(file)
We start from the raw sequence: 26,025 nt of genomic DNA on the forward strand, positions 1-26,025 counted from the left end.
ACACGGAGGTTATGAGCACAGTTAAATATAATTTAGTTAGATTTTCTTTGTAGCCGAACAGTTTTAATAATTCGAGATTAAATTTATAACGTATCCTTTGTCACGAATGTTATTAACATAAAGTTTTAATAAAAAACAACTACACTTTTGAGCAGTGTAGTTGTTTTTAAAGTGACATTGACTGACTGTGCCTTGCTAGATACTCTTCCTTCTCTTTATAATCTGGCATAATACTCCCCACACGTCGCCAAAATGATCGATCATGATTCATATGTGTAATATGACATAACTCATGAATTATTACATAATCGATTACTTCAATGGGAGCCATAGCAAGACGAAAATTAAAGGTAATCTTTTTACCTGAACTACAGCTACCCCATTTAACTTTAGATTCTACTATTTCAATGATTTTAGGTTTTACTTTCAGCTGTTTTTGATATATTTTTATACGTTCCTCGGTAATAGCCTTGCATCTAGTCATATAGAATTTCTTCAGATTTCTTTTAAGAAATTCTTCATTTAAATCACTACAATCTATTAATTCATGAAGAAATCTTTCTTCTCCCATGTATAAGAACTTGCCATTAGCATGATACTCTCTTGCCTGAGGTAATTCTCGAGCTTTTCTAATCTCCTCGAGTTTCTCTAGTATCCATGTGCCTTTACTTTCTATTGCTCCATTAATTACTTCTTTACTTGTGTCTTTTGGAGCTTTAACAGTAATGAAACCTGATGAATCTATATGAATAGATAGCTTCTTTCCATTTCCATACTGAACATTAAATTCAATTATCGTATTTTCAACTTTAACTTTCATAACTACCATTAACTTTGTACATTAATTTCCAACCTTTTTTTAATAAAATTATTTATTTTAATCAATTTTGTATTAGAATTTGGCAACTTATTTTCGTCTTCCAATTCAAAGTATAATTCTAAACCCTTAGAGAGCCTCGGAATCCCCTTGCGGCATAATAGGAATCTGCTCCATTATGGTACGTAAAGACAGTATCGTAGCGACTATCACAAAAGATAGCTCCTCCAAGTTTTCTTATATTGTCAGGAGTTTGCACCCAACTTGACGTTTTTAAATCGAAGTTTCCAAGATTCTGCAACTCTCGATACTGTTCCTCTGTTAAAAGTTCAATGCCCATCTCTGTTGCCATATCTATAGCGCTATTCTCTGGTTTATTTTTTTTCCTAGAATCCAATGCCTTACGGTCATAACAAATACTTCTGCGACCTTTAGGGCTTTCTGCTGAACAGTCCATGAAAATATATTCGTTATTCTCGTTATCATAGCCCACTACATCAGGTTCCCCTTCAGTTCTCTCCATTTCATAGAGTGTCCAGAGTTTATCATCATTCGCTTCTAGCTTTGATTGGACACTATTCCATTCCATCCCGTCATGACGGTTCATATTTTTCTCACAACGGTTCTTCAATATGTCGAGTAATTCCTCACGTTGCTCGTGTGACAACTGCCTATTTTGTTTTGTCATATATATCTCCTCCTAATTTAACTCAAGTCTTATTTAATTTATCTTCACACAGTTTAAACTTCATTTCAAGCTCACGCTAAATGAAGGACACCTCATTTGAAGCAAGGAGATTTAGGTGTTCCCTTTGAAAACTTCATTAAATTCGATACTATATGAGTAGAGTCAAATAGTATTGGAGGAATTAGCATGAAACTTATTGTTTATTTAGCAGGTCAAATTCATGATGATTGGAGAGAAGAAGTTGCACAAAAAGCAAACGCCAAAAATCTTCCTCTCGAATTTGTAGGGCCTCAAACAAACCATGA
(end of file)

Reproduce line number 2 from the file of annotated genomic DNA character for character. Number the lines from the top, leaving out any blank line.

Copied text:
ACACGGAGGTTATGAGCACAGTTAAATATAATTTAGTTAGATTTTCTTTGTAGCCGAACAGTTTTAATAATTCGAGATTAAATTTATAACGTATCCTTTGTCACGAATGTTATTAACATAAAGTTTTAATAAAAAACAACTACACTTTTGAGCAGTGTAGTTGTTTTTAAAGTGACATTGACTGACTGTGCCTTGCTAGATACTCTTCCTTCTCTTTATAATCTGGCATAATACTCCCCACACGTCGCCAAAATGATCGATCATGATTCATATGTGTAATATGACATAACTCATGAATTATTACATAATCGATTACTTCAATGGGAGCCATAGCAAGACGAAAATTAAAGGTAATCTTTTTACCTGAACTACAGCTACCCCATTTAACTTTAGATTCTACTATTTCAATGATTTTAGGTTTTACTTTCAGCTGTTTTTGATATATTTTTATACGTTCCTCGGTAATAGCCTTGCATCTAGTCATATAGAATTTCTTCAGATTTCTTTTAAGAAATTCTTCATTTAAATCACTACAATCTATTAATTCATGAAGAAATCTTTCTTCTCCCATGTATAAGAACTTGCCATTAGCATGATACTCTCTTGCCTGAGGTAATTCTCGAGCTTTTCTAATCTCCTCGAGTTTCTCTAGTATCCATGTGCCTTTACTTTCTATTGCTCCATTAATTACTTCTTTACTTGTGTCTTTTGGAGCTTTAACAGTAATGAAACCTGATGAATCTATATGAATAGATAGCTTCTTTCCATTTCCATACTGAACATTAAATTCAATTATCGTATTTTCAACTTTAACTTTCATAACTACCATTAACTTTGTACATTAATTTCCAACCTTTTTTTAATAAAATTATTTATTTTAATCAATTTTGTATTAGAATTTGGCAACTTATTTTCGTCTTCCAATTCAAAGTATAATTCTAAACCCTTAGAGAGCCTCGGAATCCCCTTGCGGCATAATAGGAATCTGCTCCATTATGGTACGTAAAGACAGTATCGTAGCGACTATCACAAAAGATAGCTCCTCCAAGTTTTCTTATATTGTCAGGAGTTTGCACCCAACTTGACGTTTTTAAATCGAAGTTTCCAAGATTCTGCAACTCTCGATACTGTTCCTCTGTTAAAAGTTCAATGCCCATCTCTGTTGCCATATCTATAGCGCTATTCTCTGGTTTATTTTTTTTCCTAGAATCCAATGCCTTACGGTCATAACAAATACTTCTGCGACCTTTAGGGCTTTCTGCTGAACAGTCCATGAAAATATATTCGTTATTCTCGTTATCATAGCCCACTACATCAGGTTCCCCTTCAGTTCTCTCCATTTCATAGAGTGTCCAGAGTTTATCATCATTCGCTTCTAGCTTTGATTGGACACTATTCCATTCCATCCCGTCATGACGGTTCATATTTTTCTCACAACGGTTCTTCAATATGTCGAGTAATTCCTCACGTTGCTCGTGTGACAACTGCCTATTTTGTTTTGTCATATATATCTCCTCCTAATTTAACTCAAGTCTTATTTAATTTATCTTCACACAGTTTAAACTTCATTTCAAGCTCACGCTAAATGAAGGACACCTCATTTGAAGCAAGGAGATTTAGGTGTTCCCTTTGAAAACTTCATTAAATTCGATACTATATGAGTAGAGTCAAATAGTATTGGAGGAATTAGCATGAAACTTATTGTTTATTTAGCAGGTCAAATTCATGATGATTGGAGAGAAGAAGTTGCACAAAAAGCAAACGCCAAAAATCTTCCTCTCGAATTTGTAGGGCCTCAAACAAACCATGA